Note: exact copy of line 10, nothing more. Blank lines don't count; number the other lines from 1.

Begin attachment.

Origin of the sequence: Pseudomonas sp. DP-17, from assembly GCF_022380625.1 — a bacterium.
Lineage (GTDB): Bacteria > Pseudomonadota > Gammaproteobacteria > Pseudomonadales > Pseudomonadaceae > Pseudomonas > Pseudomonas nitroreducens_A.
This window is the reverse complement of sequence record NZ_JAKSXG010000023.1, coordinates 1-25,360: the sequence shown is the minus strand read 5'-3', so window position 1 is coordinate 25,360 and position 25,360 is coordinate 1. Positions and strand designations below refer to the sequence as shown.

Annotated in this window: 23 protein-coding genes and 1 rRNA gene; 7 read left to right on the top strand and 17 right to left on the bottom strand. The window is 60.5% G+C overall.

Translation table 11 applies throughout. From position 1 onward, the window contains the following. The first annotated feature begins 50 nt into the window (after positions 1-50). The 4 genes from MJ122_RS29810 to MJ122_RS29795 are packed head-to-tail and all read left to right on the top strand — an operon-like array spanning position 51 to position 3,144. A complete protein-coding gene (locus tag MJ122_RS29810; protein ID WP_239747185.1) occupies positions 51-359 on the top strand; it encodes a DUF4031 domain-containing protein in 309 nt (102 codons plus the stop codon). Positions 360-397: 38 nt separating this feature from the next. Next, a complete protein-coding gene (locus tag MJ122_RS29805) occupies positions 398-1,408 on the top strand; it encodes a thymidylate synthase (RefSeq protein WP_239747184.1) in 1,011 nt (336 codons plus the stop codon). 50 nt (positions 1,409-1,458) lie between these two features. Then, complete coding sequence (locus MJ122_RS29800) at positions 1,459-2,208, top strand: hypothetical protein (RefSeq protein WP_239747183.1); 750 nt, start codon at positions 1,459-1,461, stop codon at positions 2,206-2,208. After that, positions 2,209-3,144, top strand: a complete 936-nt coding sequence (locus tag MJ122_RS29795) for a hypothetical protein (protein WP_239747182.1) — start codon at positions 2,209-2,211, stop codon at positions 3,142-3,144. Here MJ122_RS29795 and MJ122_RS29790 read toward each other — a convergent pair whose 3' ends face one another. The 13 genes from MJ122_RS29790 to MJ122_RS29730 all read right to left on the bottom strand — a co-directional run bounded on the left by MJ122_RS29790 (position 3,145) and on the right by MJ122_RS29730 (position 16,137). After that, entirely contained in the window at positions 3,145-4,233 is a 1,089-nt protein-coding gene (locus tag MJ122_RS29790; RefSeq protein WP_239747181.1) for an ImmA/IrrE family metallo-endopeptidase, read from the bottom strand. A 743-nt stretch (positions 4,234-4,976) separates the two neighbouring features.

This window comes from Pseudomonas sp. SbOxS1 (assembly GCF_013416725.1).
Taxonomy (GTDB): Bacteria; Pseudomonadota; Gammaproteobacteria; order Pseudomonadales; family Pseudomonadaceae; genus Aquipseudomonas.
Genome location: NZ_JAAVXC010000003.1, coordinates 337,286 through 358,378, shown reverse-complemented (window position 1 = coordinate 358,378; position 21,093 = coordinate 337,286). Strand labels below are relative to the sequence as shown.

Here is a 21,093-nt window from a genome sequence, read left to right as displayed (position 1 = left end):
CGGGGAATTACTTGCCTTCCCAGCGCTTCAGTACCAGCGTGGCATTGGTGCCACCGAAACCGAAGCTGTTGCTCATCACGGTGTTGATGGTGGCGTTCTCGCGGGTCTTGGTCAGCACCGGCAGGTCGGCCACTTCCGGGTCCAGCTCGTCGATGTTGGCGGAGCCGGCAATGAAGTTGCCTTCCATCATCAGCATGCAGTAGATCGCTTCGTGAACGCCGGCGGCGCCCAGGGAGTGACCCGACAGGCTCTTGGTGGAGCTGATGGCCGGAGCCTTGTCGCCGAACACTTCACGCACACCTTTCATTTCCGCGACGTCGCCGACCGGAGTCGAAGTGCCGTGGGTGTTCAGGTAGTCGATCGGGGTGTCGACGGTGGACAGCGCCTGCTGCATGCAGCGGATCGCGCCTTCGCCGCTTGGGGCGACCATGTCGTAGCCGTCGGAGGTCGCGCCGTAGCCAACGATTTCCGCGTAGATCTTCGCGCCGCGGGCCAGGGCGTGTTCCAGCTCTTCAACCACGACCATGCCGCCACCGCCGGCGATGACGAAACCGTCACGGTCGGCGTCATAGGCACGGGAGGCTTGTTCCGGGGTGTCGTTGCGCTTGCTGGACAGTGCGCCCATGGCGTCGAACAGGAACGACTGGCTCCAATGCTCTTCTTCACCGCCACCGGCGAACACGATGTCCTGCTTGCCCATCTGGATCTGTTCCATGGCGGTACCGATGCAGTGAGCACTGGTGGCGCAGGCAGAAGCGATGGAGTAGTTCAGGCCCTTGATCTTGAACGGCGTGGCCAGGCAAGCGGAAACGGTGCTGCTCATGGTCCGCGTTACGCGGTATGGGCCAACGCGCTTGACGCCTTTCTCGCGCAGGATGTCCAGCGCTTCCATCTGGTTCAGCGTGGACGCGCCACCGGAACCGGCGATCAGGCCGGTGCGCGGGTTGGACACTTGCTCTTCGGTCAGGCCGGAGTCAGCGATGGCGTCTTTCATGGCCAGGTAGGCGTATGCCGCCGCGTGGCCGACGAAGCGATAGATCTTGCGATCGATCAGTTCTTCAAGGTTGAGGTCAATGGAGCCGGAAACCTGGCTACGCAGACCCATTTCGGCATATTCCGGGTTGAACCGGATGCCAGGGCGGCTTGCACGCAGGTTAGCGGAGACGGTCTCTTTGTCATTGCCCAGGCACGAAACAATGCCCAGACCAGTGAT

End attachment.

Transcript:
CGGGGAATTACTTGCCTTCCCAGCGCTTCAGTACCAGCGTGGCATTGGTGCCACCGAAACCGAAGCTGTTGCTCATCACGGTGTTGATGGTGGCGTTCTCGCGGGTCTTGGTCAGCACCGGCAGGTCGGCCACTTCCGGGTCCAGCTCGTCGATGTTGGCGGAGCCGGCAATGAAGTTGCCTTCCATCATCAGCATGCAGTAGATCGCTTCGTGAACGCCGGCGGCGCCCAGGGAGTGACCCGACAGGCTCTTGGTGGAGCTGATGGCCGGAGCCTTGTCGCCGAACACTTCACGCACACCTTTCATTTCCGCGACGTCGCCGACCGGAGTCGAAGTGCCGTGGGTGTTCAGGTAGTCGATCGGGGTGTCGACGGTGGACAGCGCCTGCTGCATGCAGCGGATCGCGCCTTCGCCGCTTGGGGCGACCATGTCGTAGCCGTCGGAGGTCGCGCCGTAGCCAACGATTTCCGCGTAGATCTTCGCGCCGCGGGCCAGGGCGTGTTCCAGCTCTTCAACCACGACCATGCCGCCACCGCCGGCGATGACGAAACCGTCACGGTCGGCGTCATAGGCACGGGAGGCTTGTTCCGGGGTGTCGTTGCGCTTGCTGGACAGTGCGCCCATGGCGTCGAACAGGAACGACTGGCTCCAATGCTCTTCTTCACCGCCACCGGCGAACACGATGTCCTGCTTGCCCATCTGGATCTGTTCCATGGCGGTACCGATGCAGTGAGCACTGGTGGCGCAGGCAGAAGCGATGGAGTAGTTCAGGCCCTTGATCTTGAACGGCGTGGCCAGGCAAGCGGAAACGGTGCTGCTCATGGTCCGCGTTACGCGGTATGGGCCAACGCGCTTGACGCCTTTCTCGCGCAGGATGTCCAGCGCTTCCATCTGGTTCAGCGTGGACGCGCCACCGGAACCGGCGATCAGGCCGGTGCGCGGGTTGGACACTTGCTCTTCGGTCAGGCCGGAGTCAGCGATGGCGTCTTTCATGGCCAGGTAGGCGTATGCCGCCGCGTGGCCGACGAAGCGATAGATCTTGCGATCGATCAGTTCTTCAAGGTTGAGGTCAATGGAGCCGGAAACCTGGCTACGCAGACCCATTTCGGCATATTCCGGGTTGAACCGGATGCCAGGGCGGCTTGCACGCAGGTTAGCGGAGACGGTCTCTTTGTCATTGCCCAGGCACGAAACAATGCCCAGACCAGTGAT